In recent years, I have celebrated International Translation Day on this day, September 30, here at Living in FIN. Today, I discovered that the overarching theme of this year’s celebration is “Finding the words for a world in crisis.” It is not that I think that the world is not in crisis (or that I thought it was ever not in crisis), but having worked for thirteen years on a much more intense and exhausting online translation project that only this month has, for the first time, passed the ten thousand monthly views mark, I do wonder how much difference translation makes to a “world in crisis.”
More to the point, when you sometimes wait, as I do, for months to get paid for rush translation jobs, that is, for “real work” (not the fun I’m having here) or are offered (as I was the other day) 1,200 euros for translating a six-hundred-page book (which should cost at least 12,000 euros) you feel both inspired and then, just as instantly, let down when you read that translation is a “moral debt,” as I did a few days ago on the Facebook page of a well-known poet and translator.
A moral debt to whom? To people who think that translation is as easy as falling off a chair, a kind of menial mechanical intellectual labor? To people who cannot be bothered to learn to speak any foreign language fluently? To people hostile to the foreign tongues in their midst?
Yes, it’s lovely to share your talents by giving people access to the lives, dreams, sufferings, and joys of other people, sometimes far away, whose languages they don’t speak. But since, I suspect, most translators labor without much in the way of recognition and appreciation (and money) from anyone, including even the people who benefit from their work, it’s better to imagine that, on the one hand, translating is something you’re doing for your own sake, something you’re doing to escape “the heavy bear that goes with me,” as Delmore Schwartz so aptly called his (our) brutish inner self, and, on the other, that translators are workers, too, and should demand good pay for fair work.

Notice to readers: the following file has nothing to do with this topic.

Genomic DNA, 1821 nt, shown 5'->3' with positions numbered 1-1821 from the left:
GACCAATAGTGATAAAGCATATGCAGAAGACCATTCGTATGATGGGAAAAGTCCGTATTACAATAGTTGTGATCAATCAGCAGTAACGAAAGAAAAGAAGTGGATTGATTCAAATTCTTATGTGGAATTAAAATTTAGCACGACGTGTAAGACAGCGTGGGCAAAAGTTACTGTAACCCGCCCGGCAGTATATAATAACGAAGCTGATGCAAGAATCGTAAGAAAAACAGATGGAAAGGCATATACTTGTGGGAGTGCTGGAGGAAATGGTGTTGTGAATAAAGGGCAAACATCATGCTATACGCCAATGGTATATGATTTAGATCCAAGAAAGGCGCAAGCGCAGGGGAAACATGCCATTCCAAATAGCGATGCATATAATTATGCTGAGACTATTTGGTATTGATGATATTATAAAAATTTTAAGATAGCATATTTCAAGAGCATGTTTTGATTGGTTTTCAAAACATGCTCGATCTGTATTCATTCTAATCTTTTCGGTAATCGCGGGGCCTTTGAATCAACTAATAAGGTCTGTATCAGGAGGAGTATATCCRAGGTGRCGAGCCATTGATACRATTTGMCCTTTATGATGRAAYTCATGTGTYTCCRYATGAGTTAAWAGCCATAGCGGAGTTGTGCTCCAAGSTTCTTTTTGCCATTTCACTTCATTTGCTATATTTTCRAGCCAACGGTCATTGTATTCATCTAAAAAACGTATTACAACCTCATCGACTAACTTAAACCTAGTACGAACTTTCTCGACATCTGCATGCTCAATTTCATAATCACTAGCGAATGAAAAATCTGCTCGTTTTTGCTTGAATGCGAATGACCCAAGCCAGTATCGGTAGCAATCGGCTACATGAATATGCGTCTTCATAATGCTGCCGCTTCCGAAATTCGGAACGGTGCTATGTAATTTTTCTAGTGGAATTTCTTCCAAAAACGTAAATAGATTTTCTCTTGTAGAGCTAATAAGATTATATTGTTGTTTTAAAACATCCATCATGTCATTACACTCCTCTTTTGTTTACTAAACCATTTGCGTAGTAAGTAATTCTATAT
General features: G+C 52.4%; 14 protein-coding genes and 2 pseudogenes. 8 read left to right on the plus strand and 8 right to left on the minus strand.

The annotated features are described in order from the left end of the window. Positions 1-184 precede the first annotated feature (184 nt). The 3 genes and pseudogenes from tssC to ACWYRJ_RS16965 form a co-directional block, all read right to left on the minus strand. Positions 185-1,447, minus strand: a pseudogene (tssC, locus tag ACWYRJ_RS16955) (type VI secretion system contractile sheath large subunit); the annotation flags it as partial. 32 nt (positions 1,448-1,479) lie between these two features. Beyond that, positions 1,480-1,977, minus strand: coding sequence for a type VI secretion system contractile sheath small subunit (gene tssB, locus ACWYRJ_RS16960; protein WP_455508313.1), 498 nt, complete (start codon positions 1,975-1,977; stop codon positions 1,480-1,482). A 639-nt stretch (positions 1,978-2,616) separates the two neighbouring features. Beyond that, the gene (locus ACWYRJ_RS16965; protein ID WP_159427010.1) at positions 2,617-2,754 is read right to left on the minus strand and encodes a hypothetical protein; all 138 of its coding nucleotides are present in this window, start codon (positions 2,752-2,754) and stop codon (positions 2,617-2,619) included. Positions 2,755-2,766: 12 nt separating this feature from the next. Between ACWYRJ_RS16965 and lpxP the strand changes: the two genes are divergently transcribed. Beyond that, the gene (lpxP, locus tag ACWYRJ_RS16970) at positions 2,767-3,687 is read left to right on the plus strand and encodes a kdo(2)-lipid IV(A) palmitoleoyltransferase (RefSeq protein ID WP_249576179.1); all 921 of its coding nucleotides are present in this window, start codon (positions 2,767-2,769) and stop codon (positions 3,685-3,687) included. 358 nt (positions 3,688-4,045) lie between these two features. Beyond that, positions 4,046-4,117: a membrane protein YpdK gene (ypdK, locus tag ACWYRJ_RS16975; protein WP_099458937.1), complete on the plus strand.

So, the hell with “moral debt.” Let’s be escapists instead. Here is today’s installment of Viivi & Wagner.
Wagner: I’m going to circle the bed until I get to 10,000 steps.
Viivi: I’d like to sleep. How many steps have you taken today?
Wagner: Those two just now.
Source: Helsingin Sanomat
Almost Finns have a few pro-tips for dealing with the kaamos, the polar night or the nearly endless darkness of winter nights and days on or above the sixtieth parallel.
Turn on the English subtitles if you don’t speak Finnish. Thanks to Tiina Pasanen for the link.
♥ ♥ ♥ ♥ ♥
Finally, it wouldn’t be a Living in FIN party without a few words of gloomy wisdom from the late great Hannu Salakka.
Elämä ei sellaista
kuin lauseiden synnystä saattaisi luulla.
Olen vain hetkeksi karannut tähän miettimään,
Life is not like that
like the way you might think sentences are born.
I’ve just run away for a while to think about it,
to think back.
lapsi opettaa kävelemään
niinkuin vanhaa miestä,
pysähtelemäänkin, katselemaan taakseen.
On afternoon strolls
a child teaches you to walk
like an old man,
even teaching you to stop and look back.
joka ei ole iloinen eikä surullinen,
mutta täynnä tunnetta.
A sound (a voice),
which is neither happy nor sad,
but full of emotion.
Source: Hannu Salakka, Kuin unessa viipyen (Otava, 1990), pp. 419–421. Translated by Living in FIN. Images courtesy of Duolingo, the best thing since sliced bread, especially since it started teaching Finnish.